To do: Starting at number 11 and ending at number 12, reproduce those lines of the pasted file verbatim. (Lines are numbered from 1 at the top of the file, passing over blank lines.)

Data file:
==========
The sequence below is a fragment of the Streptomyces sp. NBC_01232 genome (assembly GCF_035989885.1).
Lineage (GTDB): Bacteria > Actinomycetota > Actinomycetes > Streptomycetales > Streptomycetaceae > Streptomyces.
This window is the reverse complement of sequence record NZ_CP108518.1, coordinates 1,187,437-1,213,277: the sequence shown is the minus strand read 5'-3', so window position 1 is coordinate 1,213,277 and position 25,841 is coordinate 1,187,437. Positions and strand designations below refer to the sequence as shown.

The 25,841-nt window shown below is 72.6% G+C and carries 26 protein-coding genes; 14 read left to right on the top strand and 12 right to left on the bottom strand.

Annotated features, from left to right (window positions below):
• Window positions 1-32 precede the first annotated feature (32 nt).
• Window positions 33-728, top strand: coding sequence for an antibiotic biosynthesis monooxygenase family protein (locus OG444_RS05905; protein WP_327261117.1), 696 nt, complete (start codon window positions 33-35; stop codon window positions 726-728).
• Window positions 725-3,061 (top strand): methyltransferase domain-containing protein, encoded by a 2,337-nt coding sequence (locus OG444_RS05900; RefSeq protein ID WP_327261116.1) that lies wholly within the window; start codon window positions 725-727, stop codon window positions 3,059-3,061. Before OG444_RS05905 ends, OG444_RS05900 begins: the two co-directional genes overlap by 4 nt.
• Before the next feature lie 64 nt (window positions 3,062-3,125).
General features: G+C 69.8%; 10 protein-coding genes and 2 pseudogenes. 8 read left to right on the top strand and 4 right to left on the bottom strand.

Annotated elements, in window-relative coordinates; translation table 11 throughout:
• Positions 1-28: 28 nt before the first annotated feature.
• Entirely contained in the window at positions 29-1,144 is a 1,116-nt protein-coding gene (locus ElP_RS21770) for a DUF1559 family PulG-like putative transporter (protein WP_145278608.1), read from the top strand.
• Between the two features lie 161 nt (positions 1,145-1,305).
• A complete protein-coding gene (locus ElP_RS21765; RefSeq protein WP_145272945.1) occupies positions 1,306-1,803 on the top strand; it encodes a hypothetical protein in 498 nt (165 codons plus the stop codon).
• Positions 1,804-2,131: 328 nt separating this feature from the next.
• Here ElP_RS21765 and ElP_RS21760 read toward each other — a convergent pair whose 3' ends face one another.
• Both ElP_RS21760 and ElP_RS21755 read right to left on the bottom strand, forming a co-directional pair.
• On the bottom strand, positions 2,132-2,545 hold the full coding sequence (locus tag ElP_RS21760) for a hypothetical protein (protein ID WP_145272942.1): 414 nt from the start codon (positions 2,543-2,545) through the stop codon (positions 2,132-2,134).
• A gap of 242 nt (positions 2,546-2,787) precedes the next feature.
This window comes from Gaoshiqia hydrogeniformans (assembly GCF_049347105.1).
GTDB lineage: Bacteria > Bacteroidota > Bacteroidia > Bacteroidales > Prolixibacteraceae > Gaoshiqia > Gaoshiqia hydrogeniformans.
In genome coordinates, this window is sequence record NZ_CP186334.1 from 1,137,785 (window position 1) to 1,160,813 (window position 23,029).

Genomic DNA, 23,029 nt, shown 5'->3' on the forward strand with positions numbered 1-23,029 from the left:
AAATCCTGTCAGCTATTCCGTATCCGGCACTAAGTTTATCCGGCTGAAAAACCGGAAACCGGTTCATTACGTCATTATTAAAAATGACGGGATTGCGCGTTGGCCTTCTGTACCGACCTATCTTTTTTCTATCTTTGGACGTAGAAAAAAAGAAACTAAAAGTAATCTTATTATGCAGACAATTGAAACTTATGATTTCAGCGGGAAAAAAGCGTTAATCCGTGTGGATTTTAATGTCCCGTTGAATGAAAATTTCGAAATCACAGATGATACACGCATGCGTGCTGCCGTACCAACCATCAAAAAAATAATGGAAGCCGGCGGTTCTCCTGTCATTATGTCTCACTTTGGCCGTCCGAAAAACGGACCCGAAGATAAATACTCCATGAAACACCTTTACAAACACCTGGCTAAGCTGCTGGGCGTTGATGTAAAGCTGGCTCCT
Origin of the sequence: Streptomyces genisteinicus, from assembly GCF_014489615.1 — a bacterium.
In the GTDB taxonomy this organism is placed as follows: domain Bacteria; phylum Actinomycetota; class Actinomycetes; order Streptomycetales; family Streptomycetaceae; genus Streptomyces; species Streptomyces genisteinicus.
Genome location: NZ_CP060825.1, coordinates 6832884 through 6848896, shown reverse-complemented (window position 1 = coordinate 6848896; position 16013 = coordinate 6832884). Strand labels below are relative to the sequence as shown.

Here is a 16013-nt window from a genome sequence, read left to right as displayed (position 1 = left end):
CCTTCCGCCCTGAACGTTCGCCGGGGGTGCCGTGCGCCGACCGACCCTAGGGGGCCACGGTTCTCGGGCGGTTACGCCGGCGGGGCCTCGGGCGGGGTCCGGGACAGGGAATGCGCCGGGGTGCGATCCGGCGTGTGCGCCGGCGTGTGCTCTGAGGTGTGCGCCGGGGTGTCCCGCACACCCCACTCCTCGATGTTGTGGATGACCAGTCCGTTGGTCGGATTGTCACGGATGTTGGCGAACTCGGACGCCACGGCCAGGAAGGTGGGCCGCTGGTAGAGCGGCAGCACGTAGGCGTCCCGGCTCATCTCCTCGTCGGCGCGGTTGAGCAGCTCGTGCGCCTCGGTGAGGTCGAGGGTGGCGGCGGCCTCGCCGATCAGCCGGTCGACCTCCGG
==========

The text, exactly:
Annotated elements, in window-relative coordinates; translation table 11 throughout:
• Positions 1-28: 28 nt before the first annotated feature.